10/05/2009 07:50 AM
Abu Dhabi: John Spardy was overjoyed to learn that his mother and sister were able to run out of their home when an earthquake struck Padang, his hometown.
"My mother and two sisters were enjoying a nice evening on Wednesday around 5:15pm [local time] when loud noises of falling buildings terrified them.
"My house had only minor damage but several houses in the area [Bukitinggi, about 100 km from Padanag] were totally destroyed," said Spardy, an engineer who lives with his wife and children in Abu Dhabi.
He was also happy to know that his friends in Padang city were safe.
"I was able to talk to them over the phone by Saturday evening."
He spoke to Gulf News on the sidelines of a meeting at the Indonesian Embassy in Abu Dhabi on Saturday evening to pray for the victims of the earthquake that struck Sumatra. Widia Vorland, a house- wife, has not been able to contact her younger sister living in Duri in the Pekabamu area of Sumatra. "But later I came to know from my family in Jakarta that there was not much destruction in her area.
"She must be safe. I think I can talk to her as soon as the telephone network is restored," Vorland said.
Hannan Hadi, a consul in the embassy, said his mother and maid escaped unhurt because his house in Padang withstood the quake.
"But the houses of my neighbours were totally destroyed and they are homeless now," he said.
Haddi said there is no electricity in the area and people are queuing up to get petrol for power generators.
Relief: How to help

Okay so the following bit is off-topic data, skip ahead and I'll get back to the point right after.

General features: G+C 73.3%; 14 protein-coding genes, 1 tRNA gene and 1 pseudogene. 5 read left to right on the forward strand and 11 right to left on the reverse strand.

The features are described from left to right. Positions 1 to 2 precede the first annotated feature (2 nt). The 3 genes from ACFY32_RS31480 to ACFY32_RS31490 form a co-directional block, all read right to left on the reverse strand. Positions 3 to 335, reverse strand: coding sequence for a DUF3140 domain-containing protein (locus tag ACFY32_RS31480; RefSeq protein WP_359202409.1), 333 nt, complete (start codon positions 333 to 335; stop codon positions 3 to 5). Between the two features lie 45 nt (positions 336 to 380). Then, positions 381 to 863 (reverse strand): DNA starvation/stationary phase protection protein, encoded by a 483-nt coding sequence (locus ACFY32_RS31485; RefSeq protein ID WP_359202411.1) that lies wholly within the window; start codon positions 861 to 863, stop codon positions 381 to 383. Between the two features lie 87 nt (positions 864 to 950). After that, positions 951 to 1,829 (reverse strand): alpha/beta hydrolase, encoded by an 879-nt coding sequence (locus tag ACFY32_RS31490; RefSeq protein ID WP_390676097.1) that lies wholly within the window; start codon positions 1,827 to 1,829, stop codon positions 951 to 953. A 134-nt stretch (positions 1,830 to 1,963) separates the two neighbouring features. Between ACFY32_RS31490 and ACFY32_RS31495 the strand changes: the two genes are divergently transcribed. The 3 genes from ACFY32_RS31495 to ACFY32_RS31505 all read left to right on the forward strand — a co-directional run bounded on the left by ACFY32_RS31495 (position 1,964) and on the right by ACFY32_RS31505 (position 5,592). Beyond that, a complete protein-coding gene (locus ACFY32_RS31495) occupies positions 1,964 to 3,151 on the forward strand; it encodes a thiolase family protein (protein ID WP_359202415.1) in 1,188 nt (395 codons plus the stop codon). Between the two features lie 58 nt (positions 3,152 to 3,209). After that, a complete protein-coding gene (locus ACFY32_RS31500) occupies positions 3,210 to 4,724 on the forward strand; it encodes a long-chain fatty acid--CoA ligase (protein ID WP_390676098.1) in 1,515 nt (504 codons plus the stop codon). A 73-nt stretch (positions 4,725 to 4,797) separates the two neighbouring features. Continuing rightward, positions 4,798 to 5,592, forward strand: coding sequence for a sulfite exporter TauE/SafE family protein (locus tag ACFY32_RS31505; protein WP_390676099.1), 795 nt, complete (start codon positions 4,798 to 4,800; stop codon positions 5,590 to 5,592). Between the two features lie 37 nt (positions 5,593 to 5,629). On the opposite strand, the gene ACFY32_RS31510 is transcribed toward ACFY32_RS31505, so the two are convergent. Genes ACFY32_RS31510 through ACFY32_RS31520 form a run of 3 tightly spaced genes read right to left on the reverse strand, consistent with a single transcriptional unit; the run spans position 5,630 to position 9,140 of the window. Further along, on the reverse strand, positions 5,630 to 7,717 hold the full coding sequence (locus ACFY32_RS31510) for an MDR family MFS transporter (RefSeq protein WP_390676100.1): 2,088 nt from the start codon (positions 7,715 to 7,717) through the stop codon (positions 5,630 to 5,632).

The Indonesian Embassy converted a reception into a prayer meeting, considering the sad plight of thousands of victims, M. Wahid Supriyadi, Indonesian Ambassador to the UAE, told Gulf News.
The reception was planned to celebrate Unesco's announcement that batik, Indonesia's traditional art of dying cloth through the use of wax, as an intangible cultural heritage. The meeting formed a committee comprising an official of the embassy and representatives of community organisations to coordinate a fundraising drive for the victims of the earthquake.
The committee will be in touch with the government and social organisations in Padang. To contribute to the fund or to learn about the situation of the victims, people can call 050-794 0918 a hotline set up by the embassy.
Doctor recalls experience
Dr Sylvia Jenkins said earthquake victims need not only the relief materials but somebody to talk to them to overcome the trauma.
Jenkins is an Indonesian doctor who has worked as a volunteer in quake areas. She said children are the worst victims of these situations, because traumatised elders can not console them.
Do you know anyone who has been affected by this? How did they manage? Have you tried sending aid?